President Park relinquishes power under pressure from civic groups
South Korea's embattled President Park Geun-hye asks parliament to find a way for her to stand down https://t.co/hbi90FNnVf— BBC Breaking News (@BBCBreaking) November 29, 2016
A recent political corruption scandal related to President Park Geun-hye placed South Korea in the international spotlight. The extent of President Park's alleged complicity in a corruption and embezzlement scheme snowballed; eventually involving a variety of companies and prominent individuals in an intricate web of influence, coercion and corruption in South Korea. As the evidence of the scale of the scandal continues to emerge, and in the wake of mass public mobilisations, on 29th November President Park announced her willingness to resign:
'I will leave to parliament everything about my future including shortening of my term...I will step down from my position according to the law once a way is formed to pass on the administration in a stable manner that will also minimise political unrest and vacuum after ruling and opposition parties' discussion.'
The beleaguered president had come under immense pressure to step down from South Korean civic groups. Many groups have also drawn attention to the decrease in respect for civic freedoms, in particularly protest rights during her tenure.
The sustained period of citizen action leading to Park's resignation saw up to a million people taking to the streets in South Korea. A broad base of citizens came together to paralyse Seoul in an evolving movement that also sought to address deeper issues, including dissatisfaction over poor social mobility, entrenched inequality and rising living costs in South Korea. While the weekly protests calling for her resignation did not turn violent, the mobilisations were carefully controlled by security forces.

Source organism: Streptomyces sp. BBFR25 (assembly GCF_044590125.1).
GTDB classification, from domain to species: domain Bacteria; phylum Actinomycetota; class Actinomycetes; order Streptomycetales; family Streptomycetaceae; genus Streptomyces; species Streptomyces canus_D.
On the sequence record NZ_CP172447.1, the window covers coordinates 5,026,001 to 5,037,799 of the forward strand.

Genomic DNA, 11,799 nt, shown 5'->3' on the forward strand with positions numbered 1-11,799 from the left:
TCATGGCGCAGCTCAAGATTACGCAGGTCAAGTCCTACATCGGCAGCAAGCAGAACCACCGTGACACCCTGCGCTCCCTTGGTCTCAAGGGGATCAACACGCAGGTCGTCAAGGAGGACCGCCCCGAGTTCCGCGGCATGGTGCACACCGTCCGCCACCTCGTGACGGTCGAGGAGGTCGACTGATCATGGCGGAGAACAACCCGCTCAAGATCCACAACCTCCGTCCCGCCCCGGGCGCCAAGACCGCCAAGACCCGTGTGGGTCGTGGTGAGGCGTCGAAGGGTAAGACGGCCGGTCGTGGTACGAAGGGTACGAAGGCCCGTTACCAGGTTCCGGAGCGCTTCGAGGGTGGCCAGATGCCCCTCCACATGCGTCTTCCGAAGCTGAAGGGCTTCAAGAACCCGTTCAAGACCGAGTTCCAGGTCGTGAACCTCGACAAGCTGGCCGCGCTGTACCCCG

Restrained policing of protests was marred by the presence of water cannons and security forces dressed in riot gear. As previously covered in the CIVICUS Monitor, the death of protestor Baek Namgi after the deployment of a water cannon in 2015 prompted many to question the heavy handed use of force by South Korean security forces.
In contrast to the acts of vandalism by protesters in the past, the recent wave of demonstrations saw protesters decorating the police bus blockades with stickers and messages of solidarity. In keeping with pragmatic nature of the demonstration, protesters were widely applauded for clearing up after mobilisations. The recent mass rallies are considered to be the largest and most peaceful in South Korean history.
Investigative journalism has been praised for revealing the corruption scandal and raising public awareness. As outrage grows around the collusion between political and economic elites, scrutiny of South Korean media has also increased. There is hope that this scandal will improve media plurality and prevent biased and overly regulated media outlets in South Korea.
Starting in late September unions of subway and railroad workers launched a strike protesting against a new performance-based salary system. The strike has so far been non-violent as negotiations continue between the laborers and the establishment. South Korea is widely recognised for its lack of adequate provisions for worker's rights.